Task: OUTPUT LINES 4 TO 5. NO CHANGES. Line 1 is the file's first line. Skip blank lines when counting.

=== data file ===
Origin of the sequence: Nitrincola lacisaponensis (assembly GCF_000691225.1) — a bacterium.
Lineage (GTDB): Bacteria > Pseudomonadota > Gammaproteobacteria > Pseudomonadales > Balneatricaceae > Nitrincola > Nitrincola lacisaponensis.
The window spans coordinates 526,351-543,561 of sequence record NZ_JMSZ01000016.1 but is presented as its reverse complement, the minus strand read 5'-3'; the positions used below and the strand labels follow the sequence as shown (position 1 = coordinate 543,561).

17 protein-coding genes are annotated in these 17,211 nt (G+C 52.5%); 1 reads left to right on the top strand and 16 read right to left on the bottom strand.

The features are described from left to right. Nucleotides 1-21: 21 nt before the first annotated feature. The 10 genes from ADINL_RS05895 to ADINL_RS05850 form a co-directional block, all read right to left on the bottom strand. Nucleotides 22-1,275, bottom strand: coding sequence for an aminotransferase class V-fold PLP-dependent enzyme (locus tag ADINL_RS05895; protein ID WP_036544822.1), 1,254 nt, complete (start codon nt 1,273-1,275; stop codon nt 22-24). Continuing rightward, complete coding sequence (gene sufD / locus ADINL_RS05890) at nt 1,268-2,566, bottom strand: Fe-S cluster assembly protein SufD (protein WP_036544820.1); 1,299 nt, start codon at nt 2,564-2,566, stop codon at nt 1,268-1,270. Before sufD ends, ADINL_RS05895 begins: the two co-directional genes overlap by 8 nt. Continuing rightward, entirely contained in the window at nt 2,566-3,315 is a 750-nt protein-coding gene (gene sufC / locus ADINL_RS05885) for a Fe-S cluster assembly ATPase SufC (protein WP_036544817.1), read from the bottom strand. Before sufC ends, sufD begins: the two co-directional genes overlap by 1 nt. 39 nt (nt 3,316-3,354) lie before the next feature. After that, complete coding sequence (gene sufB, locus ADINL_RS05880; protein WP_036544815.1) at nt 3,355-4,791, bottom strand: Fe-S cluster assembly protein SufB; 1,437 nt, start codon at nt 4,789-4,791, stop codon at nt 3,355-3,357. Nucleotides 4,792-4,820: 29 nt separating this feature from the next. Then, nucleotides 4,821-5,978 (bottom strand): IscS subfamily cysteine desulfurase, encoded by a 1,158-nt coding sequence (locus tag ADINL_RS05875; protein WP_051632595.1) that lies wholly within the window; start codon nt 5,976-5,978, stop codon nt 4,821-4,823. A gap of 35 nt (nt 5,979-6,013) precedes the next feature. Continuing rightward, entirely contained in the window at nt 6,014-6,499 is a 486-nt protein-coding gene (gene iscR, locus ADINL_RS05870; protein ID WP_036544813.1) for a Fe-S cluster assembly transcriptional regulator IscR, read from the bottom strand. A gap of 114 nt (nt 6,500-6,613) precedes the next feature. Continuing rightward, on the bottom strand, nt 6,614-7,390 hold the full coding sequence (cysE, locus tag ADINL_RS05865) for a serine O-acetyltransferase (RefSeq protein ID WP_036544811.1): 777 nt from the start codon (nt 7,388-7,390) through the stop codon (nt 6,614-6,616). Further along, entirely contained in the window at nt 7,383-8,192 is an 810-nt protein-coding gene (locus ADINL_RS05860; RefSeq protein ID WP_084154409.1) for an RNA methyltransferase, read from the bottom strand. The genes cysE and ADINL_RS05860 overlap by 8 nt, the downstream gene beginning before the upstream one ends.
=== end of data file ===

17 protein-coding genes are annotated in these 17,211 nt (G+C 52.5%); 1 reads left to right on the top strand and 16 read right to left on the bottom strand.

The features are described from left to right. Nucleotides 1-21: 21 nt before the first annotated feature. The 10 genes from ADINL_RS05895 to ADINL_RS05850 form a co-directional block, all read right to left on the bottom strand. Nucleotides 22-1,275, bottom strand: coding sequence for an aminotransferase class V-fold PLP-dependent enzyme (locus tag ADINL_RS05895; protein ID WP_036544822.1), 1,254 nt, complete (start codon nt 1,273-1,275; stop codon nt 22-24). Continuing rightward, complete coding sequence (gene sufD / locus ADINL_RS05890) at nt 1,268-2,566, bottom strand: Fe-S cluster assembly protein SufD (protein WP_036544820.1); 1,299 nt, start codon at nt 2,564-2,566, stop codon at nt 1,268-1,270. Before sufD ends, ADINL_RS05895 begins: the two co-directional genes overlap by 8 nt. Continuing rightward, entirely contained in the window at nt 2,566-3,315 is a 750-nt protein-coding gene (gene sufC / locus ADINL_RS05885) for a Fe-S cluster assembly ATPase SufC (protein WP_036544817.1), read from the bottom strand. Before sufC ends, sufD begins: the two co-directional genes overlap by 1 nt. 39 nt (nt 3,316-3,354) lie before the next feature. After that, complete coding sequence (gene sufB, locus ADINL_RS05880; protein WP_036544815.1) at nt 3,355-4,791, bottom strand: Fe-S cluster assembly protein SufB; 1,437 nt, start codon at nt 4,789-4,791, stop codon at nt 3,355-3,357. Nucleotides 4,792-4,820: 29 nt separating this feature from the next. Then, nucleotides 4,821-5,978 (bottom strand): IscS subfamily cysteine desulfurase, encoded by a 1,158-nt coding sequence (locus tag ADINL_RS05875; protein WP_051632595.1) that lies wholly within the window; start codon nt 5,976-5,978, stop codon nt 4,821-4,823. A gap of 35 nt (nt 5,979-6,013) precedes the next feature. Continuing rightward, entirely contained in the window at nt 6,014-6,499 is a 486-nt protein-coding gene (gene iscR, locus ADINL_RS05870; protein ID WP_036544813.1) for a Fe-S cluster assembly transcriptional regulator IscR, read from the bottom strand. A gap of 114 nt (nt 6,500-6,613) precedes the next feature. Continuing rightward, on the bottom strand, nt 6,614-7,390 hold the full coding sequence (cysE, locus tag ADINL_RS05865) for a serine O-acetyltransferase (RefSeq protein ID WP_036544811.1): 777 nt from the start codon (nt 7,388-7,390) through the stop codon (nt 6,614-6,616). Further along, entirely contained in the window at nt 7,383-8,192 is an 810-nt protein-coding gene (locus ADINL_RS05860; RefSeq protein ID WP_084154409.1) for an RNA methyltransferase, read from the bottom strand. The genes cysE and ADINL_RS05860 overlap by 8 nt, the downstream gene beginning before the upstream one ends.